The capacity for human love and forgiveness was the theme of Wellington’s commemoration of 100 years since the Jallianwala Bagh massacre.

An organiser, Dr Pushpa Wood, told the attendees that the attack in India a century ago was similar to last month’s mass shooting in  Christchurch, in that the massacres did not cause what was intended – instead they united people.

She pointed out that the Jallianwala Bagh deaths led to the fight for independence, while the Christchurch deaths have brought New Zealanders together to protect diversity.

Dr Wood stated that “Indians are used to trauma” and that it has become a normal part of life for them, but that it is not normal here in New Zealand.

Wellington Mayor Justin Lester told the gathering at St. Peter’s Church that this comes down to individuals and corruption of power.  He has young children are growing up in a multi-cultural world and do not see colour, nor judge as adults do.

He said he was proud of the Wellingtonian community for coming together just two days after the Christchurch Mosque shootings, saying “we will not tolerate this act of terror, extremism, and monstrosity”.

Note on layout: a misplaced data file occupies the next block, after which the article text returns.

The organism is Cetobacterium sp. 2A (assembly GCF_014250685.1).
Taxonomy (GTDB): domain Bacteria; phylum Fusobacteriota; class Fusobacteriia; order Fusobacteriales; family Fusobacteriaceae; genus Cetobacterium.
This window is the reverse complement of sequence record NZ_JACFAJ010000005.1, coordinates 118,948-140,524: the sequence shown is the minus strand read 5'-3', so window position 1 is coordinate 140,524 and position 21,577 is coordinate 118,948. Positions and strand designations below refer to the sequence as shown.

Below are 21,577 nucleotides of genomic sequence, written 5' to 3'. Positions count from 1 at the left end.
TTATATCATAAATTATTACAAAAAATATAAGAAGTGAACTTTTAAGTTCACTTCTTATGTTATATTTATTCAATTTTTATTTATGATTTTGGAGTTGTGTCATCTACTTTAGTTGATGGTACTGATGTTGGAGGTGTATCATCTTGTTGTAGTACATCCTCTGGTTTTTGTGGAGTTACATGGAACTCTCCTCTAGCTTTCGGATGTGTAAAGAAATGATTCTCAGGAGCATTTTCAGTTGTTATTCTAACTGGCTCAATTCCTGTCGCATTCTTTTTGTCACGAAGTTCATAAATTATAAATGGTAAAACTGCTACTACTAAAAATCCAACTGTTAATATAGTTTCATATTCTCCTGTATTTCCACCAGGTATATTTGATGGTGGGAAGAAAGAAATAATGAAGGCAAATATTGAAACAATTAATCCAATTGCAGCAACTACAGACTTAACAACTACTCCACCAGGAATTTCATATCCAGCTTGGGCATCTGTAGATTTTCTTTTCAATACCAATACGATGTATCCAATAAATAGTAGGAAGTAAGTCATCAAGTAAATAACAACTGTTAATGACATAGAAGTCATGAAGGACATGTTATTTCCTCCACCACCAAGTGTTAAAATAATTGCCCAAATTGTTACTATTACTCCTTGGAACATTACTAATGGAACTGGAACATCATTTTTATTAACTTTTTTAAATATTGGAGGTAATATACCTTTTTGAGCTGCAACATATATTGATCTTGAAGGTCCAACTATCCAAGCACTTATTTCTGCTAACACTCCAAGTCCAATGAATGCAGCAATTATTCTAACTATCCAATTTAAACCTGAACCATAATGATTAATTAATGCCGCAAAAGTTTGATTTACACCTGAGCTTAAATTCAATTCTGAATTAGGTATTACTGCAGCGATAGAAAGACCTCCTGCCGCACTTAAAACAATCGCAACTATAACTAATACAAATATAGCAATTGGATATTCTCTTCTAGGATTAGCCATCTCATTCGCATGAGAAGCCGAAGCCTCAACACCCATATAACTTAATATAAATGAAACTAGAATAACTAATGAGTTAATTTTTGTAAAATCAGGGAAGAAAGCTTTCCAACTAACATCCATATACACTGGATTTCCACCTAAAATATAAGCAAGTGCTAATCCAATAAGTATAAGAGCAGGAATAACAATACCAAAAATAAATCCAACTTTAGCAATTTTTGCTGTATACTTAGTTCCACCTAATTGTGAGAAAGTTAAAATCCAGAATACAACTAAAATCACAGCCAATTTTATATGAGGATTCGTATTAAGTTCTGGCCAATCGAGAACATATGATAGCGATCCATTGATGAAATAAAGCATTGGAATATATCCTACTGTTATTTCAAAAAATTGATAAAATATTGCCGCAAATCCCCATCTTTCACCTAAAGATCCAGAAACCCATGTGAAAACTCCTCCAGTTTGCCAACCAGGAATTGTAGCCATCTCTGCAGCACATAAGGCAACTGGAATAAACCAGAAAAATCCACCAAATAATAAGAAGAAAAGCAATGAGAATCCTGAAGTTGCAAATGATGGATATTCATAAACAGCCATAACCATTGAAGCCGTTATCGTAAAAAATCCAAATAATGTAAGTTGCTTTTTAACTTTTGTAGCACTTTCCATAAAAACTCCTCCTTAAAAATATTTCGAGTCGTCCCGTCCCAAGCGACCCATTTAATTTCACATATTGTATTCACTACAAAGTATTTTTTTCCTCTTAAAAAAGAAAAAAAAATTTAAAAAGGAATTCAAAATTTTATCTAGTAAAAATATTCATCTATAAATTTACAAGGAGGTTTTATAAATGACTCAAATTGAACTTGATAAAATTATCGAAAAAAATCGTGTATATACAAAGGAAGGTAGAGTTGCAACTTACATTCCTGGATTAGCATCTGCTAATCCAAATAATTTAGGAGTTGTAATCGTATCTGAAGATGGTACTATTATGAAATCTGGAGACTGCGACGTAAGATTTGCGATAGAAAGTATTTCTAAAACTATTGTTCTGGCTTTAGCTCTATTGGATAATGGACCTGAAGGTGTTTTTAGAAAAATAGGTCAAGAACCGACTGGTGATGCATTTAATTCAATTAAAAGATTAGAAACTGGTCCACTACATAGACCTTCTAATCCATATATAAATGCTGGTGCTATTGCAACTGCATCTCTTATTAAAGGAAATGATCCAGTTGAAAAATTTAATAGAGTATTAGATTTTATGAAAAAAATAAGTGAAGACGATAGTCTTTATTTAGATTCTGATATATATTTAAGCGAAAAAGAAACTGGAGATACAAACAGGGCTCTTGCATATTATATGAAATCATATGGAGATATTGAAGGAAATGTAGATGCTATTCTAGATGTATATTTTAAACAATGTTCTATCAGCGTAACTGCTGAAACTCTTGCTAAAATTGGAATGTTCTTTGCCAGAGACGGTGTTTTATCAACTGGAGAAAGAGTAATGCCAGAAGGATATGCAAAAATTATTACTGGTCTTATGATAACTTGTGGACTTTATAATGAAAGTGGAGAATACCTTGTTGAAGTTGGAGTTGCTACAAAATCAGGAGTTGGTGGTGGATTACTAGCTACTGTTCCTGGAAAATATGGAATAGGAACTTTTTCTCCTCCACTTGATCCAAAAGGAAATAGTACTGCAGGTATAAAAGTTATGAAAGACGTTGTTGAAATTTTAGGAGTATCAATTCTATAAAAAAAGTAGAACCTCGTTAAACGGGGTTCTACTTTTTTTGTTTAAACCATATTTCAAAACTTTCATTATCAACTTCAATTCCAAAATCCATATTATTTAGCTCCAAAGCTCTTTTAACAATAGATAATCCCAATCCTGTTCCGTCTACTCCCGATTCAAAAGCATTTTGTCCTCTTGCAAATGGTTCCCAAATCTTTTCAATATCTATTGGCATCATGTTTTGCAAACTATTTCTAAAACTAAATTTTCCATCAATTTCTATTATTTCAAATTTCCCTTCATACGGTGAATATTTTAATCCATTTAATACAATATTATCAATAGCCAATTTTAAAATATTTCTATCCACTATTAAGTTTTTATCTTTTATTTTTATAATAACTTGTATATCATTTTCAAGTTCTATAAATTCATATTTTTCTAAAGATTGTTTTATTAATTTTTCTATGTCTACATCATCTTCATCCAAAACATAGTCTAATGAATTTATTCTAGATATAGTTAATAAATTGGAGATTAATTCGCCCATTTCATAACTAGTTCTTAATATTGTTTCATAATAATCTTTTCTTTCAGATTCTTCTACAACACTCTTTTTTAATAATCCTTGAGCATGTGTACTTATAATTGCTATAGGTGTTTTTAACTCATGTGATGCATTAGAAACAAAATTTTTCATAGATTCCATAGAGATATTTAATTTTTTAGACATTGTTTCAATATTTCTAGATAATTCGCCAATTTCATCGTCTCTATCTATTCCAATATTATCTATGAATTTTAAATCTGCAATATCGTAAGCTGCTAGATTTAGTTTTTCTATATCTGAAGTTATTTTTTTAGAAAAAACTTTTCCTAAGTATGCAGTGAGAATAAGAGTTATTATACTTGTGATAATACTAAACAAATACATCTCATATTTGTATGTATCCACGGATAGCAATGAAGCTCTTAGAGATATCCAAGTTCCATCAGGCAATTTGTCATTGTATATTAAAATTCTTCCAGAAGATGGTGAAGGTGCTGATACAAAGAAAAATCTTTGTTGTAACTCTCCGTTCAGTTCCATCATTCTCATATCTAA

“Our role is to make sure that we stand against racism,” said Lester.

Dr. Wood spoke of how her grandfather would tell her about the Jallianwala Bagh massacre, but never let it “turn to hate in his heart”.  

The message was simply this should never happen again, she said.

“This is our home, we’ve chosen this country to make our home. We have the same obligation to make this place safe like we would like our homeland to be,” said Dr Wood.

Nine members of the Wellington Indian Youth Group sang a non-denominational prayer to conclude the event.

Later in the year, there is also a proposal to bring to Wellington the Museum of Amritsar’s’ photo collection “Punjab Under Siege: The Jallianwala Bagh Massacre”.